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1 Common Core State Standards for Mathematics

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2 Overview of the Initiative State-led and developed common core standards for K- 12 in English/language arts and mathematics Focus on learning expectations for students, not how students get there.

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3 What momentum is there for the initiative? 48 states, the District of Columbia, and two territories have signed on to the Common Core State Standards Initiative

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4 July 2010 South Carolina was the 25th state to adopt Common Core (SBE Approved in July 2010) Developed by the National Governors Association and the Council of Chief State School Officers Implement the new standards during the school year, with planning and training carried out during the next two school years.

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5 SC is currently part of 2 consortia Smarter Balanced Assessment Consortium (SBAC) Partnership for Assessment of Readiness for College and Careers (PAARC)

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6 Assessment will change Both consortia plan to use computer- based assessment. (Paper-pencil will be available for a while.) Testing may be computer-adaptive. Both plan to include open-ended and/or constructed response items with computer and human scoring. Money will be saved by teaming up and using computer scoring. Formative, interim, benchmark and summative may/will be included.

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7 SC is currently part of 2 consortia Smarter Balanced Assessment Consortium (SBAC) Lead state- Washington 31 member states SC would be “Advisory” not “Governing”

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8 SC is currently part of 2 consortia Partnership for Assessment of Readiness for College and Careers (PAARC) Lead state- Florida 25 member states SC would be “Participating” not “Governing”

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9 Design and Organization Standards for Mathematical Content K-8 standards presented by grade level Organized into domains that progress over several grades Grade “introductions” give 2–4 focal points at each grade level High school standards presented by conceptual theme (Number & Quantity, Algebra, Functions, Modeling, Geometry, Statistics & Probability)

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10 Focal points at each grade level

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11 Overview Pages

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12 Fractions, Grades 3–6 3. Develop an understanding of fractions as numbers. 4. Extend understanding of fraction equivalence and ordering. 4. Build fractions from unit fractions by applying and extending previous understandings of operations on whole numbers. 4. Understand decimal notation for fractions, and compare decimal fractions.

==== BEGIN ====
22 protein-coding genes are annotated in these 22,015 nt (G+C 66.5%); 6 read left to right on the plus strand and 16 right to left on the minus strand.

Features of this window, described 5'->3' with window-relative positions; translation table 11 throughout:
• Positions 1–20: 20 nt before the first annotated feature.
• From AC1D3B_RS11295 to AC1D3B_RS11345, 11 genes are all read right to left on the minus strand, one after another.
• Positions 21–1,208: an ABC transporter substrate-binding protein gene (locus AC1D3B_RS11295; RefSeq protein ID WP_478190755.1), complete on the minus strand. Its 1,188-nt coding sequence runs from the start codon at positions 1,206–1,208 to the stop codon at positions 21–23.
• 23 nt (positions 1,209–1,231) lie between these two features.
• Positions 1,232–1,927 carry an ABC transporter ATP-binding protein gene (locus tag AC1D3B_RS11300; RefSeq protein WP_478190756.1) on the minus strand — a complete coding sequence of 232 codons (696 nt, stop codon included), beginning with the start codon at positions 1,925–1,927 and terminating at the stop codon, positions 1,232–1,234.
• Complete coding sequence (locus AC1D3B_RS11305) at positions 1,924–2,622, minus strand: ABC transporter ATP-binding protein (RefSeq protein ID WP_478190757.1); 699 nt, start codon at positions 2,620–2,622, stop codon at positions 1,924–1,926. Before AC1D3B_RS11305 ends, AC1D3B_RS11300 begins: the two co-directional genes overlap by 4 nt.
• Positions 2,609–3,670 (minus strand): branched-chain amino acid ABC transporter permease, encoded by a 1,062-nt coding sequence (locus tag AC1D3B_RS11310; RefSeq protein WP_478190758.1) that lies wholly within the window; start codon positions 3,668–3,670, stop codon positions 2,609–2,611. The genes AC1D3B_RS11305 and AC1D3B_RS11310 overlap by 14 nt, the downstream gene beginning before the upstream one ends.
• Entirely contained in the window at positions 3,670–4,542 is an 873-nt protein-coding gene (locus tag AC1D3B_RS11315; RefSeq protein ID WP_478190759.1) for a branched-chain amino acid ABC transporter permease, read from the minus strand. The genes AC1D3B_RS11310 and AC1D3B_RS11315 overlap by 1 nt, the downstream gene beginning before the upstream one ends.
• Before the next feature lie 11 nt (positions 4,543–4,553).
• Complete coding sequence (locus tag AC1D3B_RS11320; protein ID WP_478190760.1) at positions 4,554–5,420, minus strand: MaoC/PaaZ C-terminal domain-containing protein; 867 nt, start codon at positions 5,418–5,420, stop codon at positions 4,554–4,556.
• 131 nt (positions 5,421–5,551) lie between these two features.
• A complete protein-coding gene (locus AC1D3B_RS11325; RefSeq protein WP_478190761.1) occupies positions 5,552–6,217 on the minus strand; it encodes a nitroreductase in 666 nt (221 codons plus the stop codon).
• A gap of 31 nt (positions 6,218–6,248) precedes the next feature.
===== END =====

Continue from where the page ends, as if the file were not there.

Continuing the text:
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13 Fractions, Grades 3–6 5. Use equivalent fractions as a strategy to add and subtract fractions. 5. Apply and extend previous understandings of multiplication and division to multiply and divide fractions. 6. Apply and extend previous understandings of multiplication and division to divide fractions by fractions.

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14 Algebra, Grade 8 Focus on linear equations and functions in Grade 8 (ramp up to Algebra) Expressions and Equations Work with radicals and integer exponents. Proportional relationships, lines, and linear equations. Solve linear equations and pairs of simultaneous linear equations. Functions Define, evaluate, and compare functions. Use functions to model relationships between quantities.

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15 High School College and career readiness threshold (+) standards indicate material beyond the threshold; can be in courses required for all students. (+) Know and apply the Binomial Theorem for the expansion of (x + y)n in powers of x and y for a positive integer n, where x and y are any numbers, with coefficients determined for example by Pascal’s Triangle (+) Compose functions. (+) Understand the inverse relationship between exponents and logarithms and use this relationship to solve problems involving logarithms and exponents. (+) Add and subtract vectors.

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16 Design and Organization High school assessment has not been “pinned down.” Change requires legislative action. HSAP – no changes for , , and probably Algebra I EOCEP – no changes for , , and probably

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17 Conclusion The promise of standards These Standards are not intended to be new names for old ways of doing business. They are a call to take the next step. It is time for states to work together to build on lessons learned from two decades of standards based reforms. It is time to recognize that standards are not just promises to our children, but promises we intend to keep.

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18 More Information Visit

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19 Credit to: rds_June_2010_Webinar_Final_v_2.ppt#410,34,Conclusion Harriet Pritchard

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20 Assessment Issues Definition of “Regular” polygons Inequalities with or Sum of probabilities = one whole (complements) “Corresponding” parts of similar shapes addressed in focus of Grade 7 but no standard lists it

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